Bank of London, five dollars, 1883
By Library and Archives Canada | Monday, March 29, 2004
The five-dollar note illustrated was issued by the Bank of London in Canada, which operated from 1883 to 1887. The bank's demise in 1887 marked the end of the long and frenzied financial career of its president, Henry Taylor. Up until 1887, the bank had conducted an uneventful but prosperous business, establishing branches throughout southwestern Ontario. So sound were its operations that in July 1887, the Bank of Toronto began negotiations to buy it out. However, in August the Bank of London failed to open. The final agreement between the two banks could not be signed in the absence of Taylor, who was vacationing in Alexandria Bay, New York. Subsequent investigation revealed that Taylor had been bilking the bank and owed it thousands.
Although promised legal immunity if he returned to London, Taylor was later arrested on a civil charge, breach of contract, and was held in a debtor's cell. In November 1887, the Bank of Toronto completed its purchase of the Bank of London's assets. The Bank of London printed notes of 5-, 10-, 20-, 50- and 100-dollar denominations, but only the fives and tens were placed in circulation. Since they were redeemed for 100 cents on the dollar, they are among the scarcest of Canadian bank notes. The note is typical of 1880 issues. The left vignette depicts agricultural motifs; the central vignette portrays Henry Taylor. On the right is "the dog on safe," a familiar vignette on North American bank notes. This note forms part of the National Currency Collection, Bank of Canada.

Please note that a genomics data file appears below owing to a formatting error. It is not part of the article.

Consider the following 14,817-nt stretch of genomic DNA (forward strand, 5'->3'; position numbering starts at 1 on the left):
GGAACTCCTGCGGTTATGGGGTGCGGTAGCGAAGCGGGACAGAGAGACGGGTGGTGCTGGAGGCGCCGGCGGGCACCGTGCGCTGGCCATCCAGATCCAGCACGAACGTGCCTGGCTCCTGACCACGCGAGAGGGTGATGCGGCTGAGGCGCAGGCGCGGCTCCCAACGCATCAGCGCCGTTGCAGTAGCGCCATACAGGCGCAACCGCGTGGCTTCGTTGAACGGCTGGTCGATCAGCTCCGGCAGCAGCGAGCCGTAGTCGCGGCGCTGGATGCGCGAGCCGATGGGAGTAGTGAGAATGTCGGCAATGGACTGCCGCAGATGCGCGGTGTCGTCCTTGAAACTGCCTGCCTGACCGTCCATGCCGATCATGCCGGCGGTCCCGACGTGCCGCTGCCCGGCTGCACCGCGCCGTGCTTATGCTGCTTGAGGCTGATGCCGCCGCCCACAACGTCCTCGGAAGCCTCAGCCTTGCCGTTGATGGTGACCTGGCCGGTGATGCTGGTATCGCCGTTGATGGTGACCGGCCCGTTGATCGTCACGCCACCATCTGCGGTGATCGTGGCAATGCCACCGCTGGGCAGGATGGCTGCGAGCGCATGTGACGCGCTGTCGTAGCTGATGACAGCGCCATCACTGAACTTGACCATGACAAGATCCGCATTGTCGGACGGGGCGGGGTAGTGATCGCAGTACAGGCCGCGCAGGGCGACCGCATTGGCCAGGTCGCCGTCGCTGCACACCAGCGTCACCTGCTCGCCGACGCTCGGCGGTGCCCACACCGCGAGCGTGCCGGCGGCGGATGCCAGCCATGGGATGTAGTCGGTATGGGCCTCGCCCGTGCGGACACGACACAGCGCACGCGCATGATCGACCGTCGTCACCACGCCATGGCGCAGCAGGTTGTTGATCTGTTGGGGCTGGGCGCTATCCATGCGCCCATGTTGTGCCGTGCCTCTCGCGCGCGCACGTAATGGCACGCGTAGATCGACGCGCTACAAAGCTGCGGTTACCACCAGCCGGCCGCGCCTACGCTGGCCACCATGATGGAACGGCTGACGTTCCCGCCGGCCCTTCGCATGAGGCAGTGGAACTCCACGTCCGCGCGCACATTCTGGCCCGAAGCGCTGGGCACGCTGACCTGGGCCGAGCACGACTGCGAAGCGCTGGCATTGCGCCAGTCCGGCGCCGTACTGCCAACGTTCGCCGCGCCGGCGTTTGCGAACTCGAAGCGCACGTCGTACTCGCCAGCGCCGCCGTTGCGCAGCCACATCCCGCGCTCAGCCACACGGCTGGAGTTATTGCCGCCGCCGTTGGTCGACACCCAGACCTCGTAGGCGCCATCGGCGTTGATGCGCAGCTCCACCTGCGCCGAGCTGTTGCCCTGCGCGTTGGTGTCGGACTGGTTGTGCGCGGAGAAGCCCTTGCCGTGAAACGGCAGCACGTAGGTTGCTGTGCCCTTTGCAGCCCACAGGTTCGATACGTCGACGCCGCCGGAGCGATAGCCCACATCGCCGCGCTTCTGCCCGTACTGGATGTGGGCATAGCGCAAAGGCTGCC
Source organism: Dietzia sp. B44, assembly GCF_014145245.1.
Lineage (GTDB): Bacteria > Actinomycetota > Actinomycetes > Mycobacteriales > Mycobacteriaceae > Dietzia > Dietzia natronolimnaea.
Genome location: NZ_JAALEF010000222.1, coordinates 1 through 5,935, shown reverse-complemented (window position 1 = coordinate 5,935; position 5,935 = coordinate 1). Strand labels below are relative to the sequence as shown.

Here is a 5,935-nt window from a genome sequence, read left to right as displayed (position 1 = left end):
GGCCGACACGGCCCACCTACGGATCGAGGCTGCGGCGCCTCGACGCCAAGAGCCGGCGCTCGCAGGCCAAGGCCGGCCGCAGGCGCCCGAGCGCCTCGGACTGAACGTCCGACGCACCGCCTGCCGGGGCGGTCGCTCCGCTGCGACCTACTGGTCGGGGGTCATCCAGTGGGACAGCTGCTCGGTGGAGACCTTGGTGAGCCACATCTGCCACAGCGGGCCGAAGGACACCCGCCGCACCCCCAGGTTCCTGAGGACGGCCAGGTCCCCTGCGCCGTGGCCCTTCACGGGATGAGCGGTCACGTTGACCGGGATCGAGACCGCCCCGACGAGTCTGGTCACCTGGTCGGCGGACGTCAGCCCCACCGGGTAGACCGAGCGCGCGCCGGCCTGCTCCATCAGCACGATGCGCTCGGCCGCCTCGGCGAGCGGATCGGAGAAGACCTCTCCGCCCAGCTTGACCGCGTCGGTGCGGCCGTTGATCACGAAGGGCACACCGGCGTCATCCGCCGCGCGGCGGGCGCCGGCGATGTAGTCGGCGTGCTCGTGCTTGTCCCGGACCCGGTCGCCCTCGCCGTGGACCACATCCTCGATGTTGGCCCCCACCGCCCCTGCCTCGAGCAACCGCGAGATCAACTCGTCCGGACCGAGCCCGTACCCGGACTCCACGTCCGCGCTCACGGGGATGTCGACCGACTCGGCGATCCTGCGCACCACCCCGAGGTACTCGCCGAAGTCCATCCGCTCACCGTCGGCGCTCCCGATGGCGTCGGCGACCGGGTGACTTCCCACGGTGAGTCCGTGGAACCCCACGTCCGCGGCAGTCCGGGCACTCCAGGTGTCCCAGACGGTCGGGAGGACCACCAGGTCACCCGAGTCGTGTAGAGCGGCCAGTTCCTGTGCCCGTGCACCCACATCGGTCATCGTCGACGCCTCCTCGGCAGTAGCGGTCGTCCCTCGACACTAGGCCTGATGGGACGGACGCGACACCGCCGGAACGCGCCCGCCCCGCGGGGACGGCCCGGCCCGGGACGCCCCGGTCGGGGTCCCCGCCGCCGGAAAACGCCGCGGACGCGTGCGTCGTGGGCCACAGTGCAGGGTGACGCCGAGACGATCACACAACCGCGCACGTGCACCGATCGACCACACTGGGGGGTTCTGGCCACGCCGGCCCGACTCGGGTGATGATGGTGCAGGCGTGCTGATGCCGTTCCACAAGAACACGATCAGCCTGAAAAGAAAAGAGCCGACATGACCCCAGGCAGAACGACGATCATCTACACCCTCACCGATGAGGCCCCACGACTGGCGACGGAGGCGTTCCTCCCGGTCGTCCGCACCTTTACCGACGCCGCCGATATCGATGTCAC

The Bank of London in Canada Five Dollars, 1883
This article represents a portion of the the article titled Currency Museum of the Bank of Canada
Source : Library and Archives Canada